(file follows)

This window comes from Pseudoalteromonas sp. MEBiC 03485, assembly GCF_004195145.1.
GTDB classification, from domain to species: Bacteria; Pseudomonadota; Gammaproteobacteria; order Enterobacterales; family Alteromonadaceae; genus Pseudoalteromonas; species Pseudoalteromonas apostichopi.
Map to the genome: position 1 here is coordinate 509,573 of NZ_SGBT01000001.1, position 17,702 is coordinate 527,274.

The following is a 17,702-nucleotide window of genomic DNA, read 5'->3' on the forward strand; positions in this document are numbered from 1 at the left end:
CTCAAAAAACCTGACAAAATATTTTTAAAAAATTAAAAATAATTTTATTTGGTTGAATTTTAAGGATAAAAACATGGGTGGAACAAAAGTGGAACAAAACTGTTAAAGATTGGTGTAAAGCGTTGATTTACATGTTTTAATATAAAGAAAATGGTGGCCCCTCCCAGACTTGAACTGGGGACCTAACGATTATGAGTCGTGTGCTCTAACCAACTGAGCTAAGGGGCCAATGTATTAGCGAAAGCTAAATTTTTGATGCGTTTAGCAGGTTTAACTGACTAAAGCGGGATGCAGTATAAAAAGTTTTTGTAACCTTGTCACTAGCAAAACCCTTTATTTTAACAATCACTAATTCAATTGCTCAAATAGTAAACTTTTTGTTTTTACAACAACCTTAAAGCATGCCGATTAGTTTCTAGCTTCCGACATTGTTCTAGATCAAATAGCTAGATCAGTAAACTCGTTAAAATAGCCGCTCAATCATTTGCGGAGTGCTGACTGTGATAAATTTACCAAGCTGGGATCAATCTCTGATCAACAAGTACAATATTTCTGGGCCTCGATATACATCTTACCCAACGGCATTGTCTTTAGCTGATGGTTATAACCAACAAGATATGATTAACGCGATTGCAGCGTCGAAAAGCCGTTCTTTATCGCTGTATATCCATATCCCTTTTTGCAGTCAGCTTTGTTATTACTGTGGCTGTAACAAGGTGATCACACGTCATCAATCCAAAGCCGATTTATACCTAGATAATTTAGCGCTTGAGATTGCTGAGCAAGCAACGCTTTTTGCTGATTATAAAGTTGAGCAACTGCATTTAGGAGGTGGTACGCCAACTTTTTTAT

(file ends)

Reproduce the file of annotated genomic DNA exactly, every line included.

This window comes from Pseudoalteromonas sp. MEBiC 03485, assembly GCF_004195145.1.
GTDB classification, from domain to species: Bacteria; Pseudomonadota; Gammaproteobacteria; order Enterobacterales; family Alteromonadaceae; genus Pseudoalteromonas; species Pseudoalteromonas apostichopi.
Map to the genome: position 1 here is coordinate 509,573 of NZ_SGBT01000001.1, position 17,702 is coordinate 527,274.

The following is a 17,702-nucleotide window of genomic DNA, read 5'->3' on the forward strand; positions in this document are numbered from 1 at the left end:
CTCAAAAAACCTGACAAAATATTTTTAAAAAATTAAAAATAATTTTATTTGGTTGAATTTTAAGGATAAAAACATGGGTGGAACAAAAGTGGAACAAAACTGTTAAAGATTGGTGTAAAGCGTTGATTTACATGTTTTAATATAAAGAAAATGGTGGCCCCTCCCAGACTTGAACTGGGGACCTAACGATTATGAGTCGTGTGCTCTAACCAACTGAGCTAAGGGGCCAATGTATTAGCGAAAGCTAAATTTTTGATGCGTTTAGCAGGTTTAACTGACTAAAGCGGGATGCAGTATAAAAAGTTTTTGTAACCTTGTCACTAGCAAAACCCTTTATTTTAACAATCACTAATTCAATTGCTCAAATAGTAAACTTTTTGTTTTTACAACAACCTTAAAGCATGCCGATTAGTTTCTAGCTTCCGACATTGTTCTAGATCAAATAGCTAGATCAGTAAACTCGTTAAAATAGCCGCTCAATCATTTGCGGAGTGCTGACTGTGATAAATTTACCAAGCTGGGATCAATCTCTGATCAACAAGTACAATATTTCTGGGCCTCGATATACATCTTACCCAACGGCATTGTCTTTAGCTGATGGTTATAACCAACAAGATATGATTAACGCGATTGCAGCGTCGAAAAGCCGTTCTTTATCGCTGTATATCCATATCCCTTTTTGCAGTCAGCTTTGTTATTACTGTGGCTGTAACAAGGTGATCACACGTCATCAATCCAAAGCCGATTTATACCTAGATAATTTAGCGCTTGAGATTGCTGAGCAAGCAACGCTTTTTGCTGATTATAAAGTTGAGCAACTGCATTTAGGAGGTGGTACGCCAACTTTTTTAT